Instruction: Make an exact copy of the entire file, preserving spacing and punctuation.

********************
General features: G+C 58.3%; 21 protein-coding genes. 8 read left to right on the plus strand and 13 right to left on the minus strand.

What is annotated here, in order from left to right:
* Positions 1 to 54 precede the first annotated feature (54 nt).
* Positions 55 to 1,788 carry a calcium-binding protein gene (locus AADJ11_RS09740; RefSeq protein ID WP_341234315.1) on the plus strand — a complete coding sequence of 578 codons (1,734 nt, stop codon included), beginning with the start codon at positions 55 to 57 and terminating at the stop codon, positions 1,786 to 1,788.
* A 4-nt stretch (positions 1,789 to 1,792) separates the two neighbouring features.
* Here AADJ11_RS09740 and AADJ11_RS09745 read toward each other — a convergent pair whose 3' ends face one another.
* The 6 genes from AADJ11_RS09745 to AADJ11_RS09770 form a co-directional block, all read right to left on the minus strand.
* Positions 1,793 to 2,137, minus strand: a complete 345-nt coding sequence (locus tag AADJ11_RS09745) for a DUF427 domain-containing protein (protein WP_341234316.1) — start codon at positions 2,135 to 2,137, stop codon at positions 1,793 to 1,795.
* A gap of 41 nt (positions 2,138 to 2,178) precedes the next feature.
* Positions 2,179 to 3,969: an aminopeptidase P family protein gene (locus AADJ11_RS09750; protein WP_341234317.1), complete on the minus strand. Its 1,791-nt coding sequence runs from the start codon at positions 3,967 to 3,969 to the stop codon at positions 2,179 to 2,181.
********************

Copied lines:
General features: G+C 58.3%; 21 protein-coding genes. 8 read left to right on the plus strand and 13 right to left on the minus strand.

What is annotated here, in order from left to right:
* Positions 1 to 54 precede the first annotated feature (54 nt).
* Positions 55 to 1,788 carry a calcium-binding protein gene (locus AADJ11_RS09740; RefSeq protein ID WP_341234315.1) on the plus strand — a complete coding sequence of 578 codons (1,734 nt, stop codon included), beginning with the start codon at positions 55 to 57 and terminating at the stop codon, positions 1,786 to 1,788.
* A 4-nt stretch (positions 1,789 to 1,792) separates the two neighbouring features.
* Here AADJ11_RS09740 and AADJ11_RS09745 read toward each other — a convergent pair whose 3' ends face one another.
* The 6 genes from AADJ11_RS09745 to AADJ11_RS09770 form a co-directional block, all read right to left on the minus strand.
* Positions 1,793 to 2,137, minus strand: a complete 345-nt coding sequence (locus tag AADJ11_RS09745) for a DUF427 domain-containing protein (protein WP_341234316.1) — start codon at positions 2,135 to 2,137, stop codon at positions 1,793 to 1,795.
* A gap of 41 nt (positions 2,138 to 2,178) precedes the next feature.
* Positions 2,179 to 3,969: an aminopeptidase P family protein gene (locus AADJ11_RS09750; protein WP_341234317.1), complete on the minus strand. Its 1,791-nt coding sequence runs from the start codon at positions 3,967 to 3,969 to the stop codon at positions 2,179 to 2,181.